Other candidate receptors that have been suggested to mediate agrin signaling in the brain are the two MuSK homologs Ror1 and Ror2, which are both highly expressed in developing and adolescent brain (Yoda et al., 2003). Our own attempts to localize Ror1 and Ror2 to synapses in the mouse brain were not successful (data not shown), which might be because of low sensitivity of the antibodies used. No gross morphological abnormalities in the nervous system were observed for Ror1- or Ror2-deficient mice (Yoda et al., 2003). In addition, Ror1 and Ror2 are rather enriched at growth cones than at synapses in developing hippocampal neurons (Paganoni and Ferreira, 2003), and they have been implicated in affecting neurite outgrowth (Paganoni and Ferreira, 2005). Finally, Ror2 was shown to be involved in the formation of filopodia induced by wnt5a (Nishita et al., 2006). Thus, the current data make MuSK a more likely candidate receptor for agrin than Ror1 or Ror2.
Another particularly attractive candidate receptor for agrin is the α3 subunit of the Na+/K+-ATPase (NKA) that was recently shown to bind both neural and non-neuronal splice variants of agrin (Hilgenberg et al., 2006). The α3 subunit of NKA is localized to synapses in cultured cortical neurons, and agrin binding to α3NKA inhibits its function and therefore causes a slight depolarization of the cell. Thus, the lack of agrin could result in reduced neuronal activity and reduced responsiveness of neurons to excitatory input. The fact that we find a strong decrease in the frequency of the mEPSC but not the mIPSC would then suggest that the function of agrin to antagonize α3NKA is selective for excitatory synapses or that α3NKA expression is restricted to excitatory synapses. Whether an increased activity of α3NKA because of the lack of its endogenous antagonist agrin will result in a lower number of synapses remains unknown.
Agrin deficiency deregulates MAP kinase signaling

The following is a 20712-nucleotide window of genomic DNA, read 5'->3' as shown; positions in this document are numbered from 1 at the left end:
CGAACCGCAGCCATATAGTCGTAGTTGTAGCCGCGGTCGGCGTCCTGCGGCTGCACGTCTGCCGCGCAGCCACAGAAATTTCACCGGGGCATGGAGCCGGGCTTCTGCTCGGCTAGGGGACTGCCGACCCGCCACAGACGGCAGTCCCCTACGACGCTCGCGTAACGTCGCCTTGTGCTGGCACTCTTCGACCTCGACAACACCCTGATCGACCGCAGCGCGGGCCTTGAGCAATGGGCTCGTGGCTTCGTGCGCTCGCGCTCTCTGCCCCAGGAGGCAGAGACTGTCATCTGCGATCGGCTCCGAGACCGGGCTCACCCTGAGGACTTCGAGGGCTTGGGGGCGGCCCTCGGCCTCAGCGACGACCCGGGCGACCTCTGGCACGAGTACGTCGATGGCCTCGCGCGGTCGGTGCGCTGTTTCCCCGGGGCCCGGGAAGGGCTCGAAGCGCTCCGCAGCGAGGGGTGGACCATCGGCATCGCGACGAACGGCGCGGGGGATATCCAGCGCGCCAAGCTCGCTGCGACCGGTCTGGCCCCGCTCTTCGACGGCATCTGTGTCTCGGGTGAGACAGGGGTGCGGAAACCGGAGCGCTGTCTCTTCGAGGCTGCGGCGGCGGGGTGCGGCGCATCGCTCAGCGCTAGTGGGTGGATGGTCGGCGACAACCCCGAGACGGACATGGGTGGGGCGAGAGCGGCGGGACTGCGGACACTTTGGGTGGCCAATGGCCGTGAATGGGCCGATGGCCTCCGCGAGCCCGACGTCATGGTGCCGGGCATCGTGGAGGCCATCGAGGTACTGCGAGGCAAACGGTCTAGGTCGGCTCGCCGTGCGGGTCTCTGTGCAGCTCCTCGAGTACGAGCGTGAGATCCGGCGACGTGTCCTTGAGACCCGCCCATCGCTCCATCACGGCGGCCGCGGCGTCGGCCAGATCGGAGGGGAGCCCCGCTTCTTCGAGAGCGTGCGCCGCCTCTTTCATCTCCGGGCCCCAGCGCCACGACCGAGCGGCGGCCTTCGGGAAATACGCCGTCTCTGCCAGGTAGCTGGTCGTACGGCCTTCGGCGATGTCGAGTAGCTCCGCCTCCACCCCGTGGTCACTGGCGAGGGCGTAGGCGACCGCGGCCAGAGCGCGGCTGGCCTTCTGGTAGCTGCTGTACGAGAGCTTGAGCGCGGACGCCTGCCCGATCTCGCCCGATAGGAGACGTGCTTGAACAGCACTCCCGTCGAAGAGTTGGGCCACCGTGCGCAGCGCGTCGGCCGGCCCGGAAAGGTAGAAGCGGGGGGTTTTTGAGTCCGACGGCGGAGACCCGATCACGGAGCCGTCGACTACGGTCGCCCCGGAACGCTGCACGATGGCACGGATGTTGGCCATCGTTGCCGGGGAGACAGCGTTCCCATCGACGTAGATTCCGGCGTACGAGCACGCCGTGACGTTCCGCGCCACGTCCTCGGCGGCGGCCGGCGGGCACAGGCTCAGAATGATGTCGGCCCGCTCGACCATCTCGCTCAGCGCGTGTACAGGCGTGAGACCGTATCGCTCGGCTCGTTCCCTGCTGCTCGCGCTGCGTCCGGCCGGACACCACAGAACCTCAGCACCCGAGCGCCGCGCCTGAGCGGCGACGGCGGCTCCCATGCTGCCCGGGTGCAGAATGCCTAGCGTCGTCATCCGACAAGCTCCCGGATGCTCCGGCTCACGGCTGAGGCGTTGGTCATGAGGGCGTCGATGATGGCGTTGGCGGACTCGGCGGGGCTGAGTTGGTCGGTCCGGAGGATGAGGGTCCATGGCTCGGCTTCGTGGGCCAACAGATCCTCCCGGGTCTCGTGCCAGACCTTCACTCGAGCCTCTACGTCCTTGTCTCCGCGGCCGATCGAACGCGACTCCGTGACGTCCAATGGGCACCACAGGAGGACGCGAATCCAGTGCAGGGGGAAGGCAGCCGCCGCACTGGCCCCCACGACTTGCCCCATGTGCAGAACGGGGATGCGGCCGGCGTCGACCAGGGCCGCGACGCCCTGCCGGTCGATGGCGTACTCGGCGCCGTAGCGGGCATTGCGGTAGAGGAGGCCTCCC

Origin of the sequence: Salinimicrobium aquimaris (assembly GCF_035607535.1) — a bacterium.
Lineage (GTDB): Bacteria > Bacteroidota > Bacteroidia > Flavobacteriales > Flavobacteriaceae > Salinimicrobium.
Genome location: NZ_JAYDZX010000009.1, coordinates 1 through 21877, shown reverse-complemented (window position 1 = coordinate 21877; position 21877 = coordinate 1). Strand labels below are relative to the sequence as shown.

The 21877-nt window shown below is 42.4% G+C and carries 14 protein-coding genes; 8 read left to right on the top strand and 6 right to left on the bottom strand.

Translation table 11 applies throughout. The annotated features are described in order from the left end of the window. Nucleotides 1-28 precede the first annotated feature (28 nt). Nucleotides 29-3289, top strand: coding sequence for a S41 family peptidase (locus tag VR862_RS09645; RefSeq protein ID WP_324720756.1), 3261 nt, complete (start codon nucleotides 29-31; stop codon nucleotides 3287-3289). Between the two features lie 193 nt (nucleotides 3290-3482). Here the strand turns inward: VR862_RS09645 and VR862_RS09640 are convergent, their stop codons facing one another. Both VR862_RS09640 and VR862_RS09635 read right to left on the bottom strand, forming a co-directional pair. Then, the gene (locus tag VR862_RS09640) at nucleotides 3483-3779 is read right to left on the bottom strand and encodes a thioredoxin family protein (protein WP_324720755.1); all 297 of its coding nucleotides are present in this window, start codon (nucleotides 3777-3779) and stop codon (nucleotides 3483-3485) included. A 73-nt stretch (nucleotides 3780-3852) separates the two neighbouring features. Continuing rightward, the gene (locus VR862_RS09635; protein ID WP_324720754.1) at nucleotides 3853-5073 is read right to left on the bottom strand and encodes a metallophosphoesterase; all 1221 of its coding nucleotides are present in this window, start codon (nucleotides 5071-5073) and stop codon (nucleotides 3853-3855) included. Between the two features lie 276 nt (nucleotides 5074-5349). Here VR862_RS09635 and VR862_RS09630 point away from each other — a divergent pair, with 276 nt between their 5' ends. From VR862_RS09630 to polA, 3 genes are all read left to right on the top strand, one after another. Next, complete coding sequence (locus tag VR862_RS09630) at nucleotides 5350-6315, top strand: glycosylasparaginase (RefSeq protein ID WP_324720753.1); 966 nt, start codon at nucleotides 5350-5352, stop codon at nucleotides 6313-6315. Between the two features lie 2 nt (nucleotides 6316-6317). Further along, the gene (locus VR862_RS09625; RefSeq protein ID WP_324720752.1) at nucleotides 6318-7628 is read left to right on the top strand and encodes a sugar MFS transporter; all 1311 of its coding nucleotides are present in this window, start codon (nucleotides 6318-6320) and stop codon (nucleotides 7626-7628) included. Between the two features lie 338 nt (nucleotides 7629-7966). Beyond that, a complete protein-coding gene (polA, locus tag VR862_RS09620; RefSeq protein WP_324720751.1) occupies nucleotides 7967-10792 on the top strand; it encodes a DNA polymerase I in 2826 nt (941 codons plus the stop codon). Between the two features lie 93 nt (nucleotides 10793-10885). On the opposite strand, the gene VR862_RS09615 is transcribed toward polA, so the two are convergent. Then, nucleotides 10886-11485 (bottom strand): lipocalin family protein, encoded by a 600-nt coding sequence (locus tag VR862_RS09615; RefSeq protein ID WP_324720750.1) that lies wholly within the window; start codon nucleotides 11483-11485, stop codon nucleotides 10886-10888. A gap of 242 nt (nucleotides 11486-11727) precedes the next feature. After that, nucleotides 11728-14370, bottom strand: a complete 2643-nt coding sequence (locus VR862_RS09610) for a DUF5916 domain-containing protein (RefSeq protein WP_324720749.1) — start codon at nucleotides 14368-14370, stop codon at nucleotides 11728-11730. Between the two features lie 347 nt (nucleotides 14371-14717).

Several lines of evidence suggest that agrin activates the MAP kinase pathway in cultured neurons (Karasewski and Ferreira, 2003; Hilgenberg and Smith, 2004). Moreover, one of its downstream targets, CREB, becomes phosphorylated after the addition of agrin (Ji et al., 1998). We now find strong evidence that MAP kinase signaling is indeed altered in the brain of Tg/agrn−/− mice because they show a strong increase in the amount of the Ras GTPase-activating protein SynGAP and a reduction in MKK7 mRNA and protein. SynGAP has been shown to dampen MAP kinase signaling (Komiyama et al., 2002), and neurons cultured from SynGAP-deficient mice have more AMPA receptor clusters (Kim et al., 2003). Interestingly, transfection of constructs encoding green fluorescent protein–SynGAP into neuronal cultures causes a strong decrease in the frequency of the mEPSCs and a dampening of extracellular signal-regulated kinase (ERK) activation compared with control cultures. Conversely, SynGAP-deficient neurons show an increase in the frequency of the mEPSCs and increased ERK activation (Rumbaugh et al., 2006). Thus, upregulation of SynGAP in the Tg/agrn−/− mice could lower the activity of MAP kinases and subsequently result in less synapses. Similarly, the decrease in MKK7, which is also highly enriched in postsynaptic density fractions (Collins et al., 2005), is likely to dampen signaling via the MAP kinase.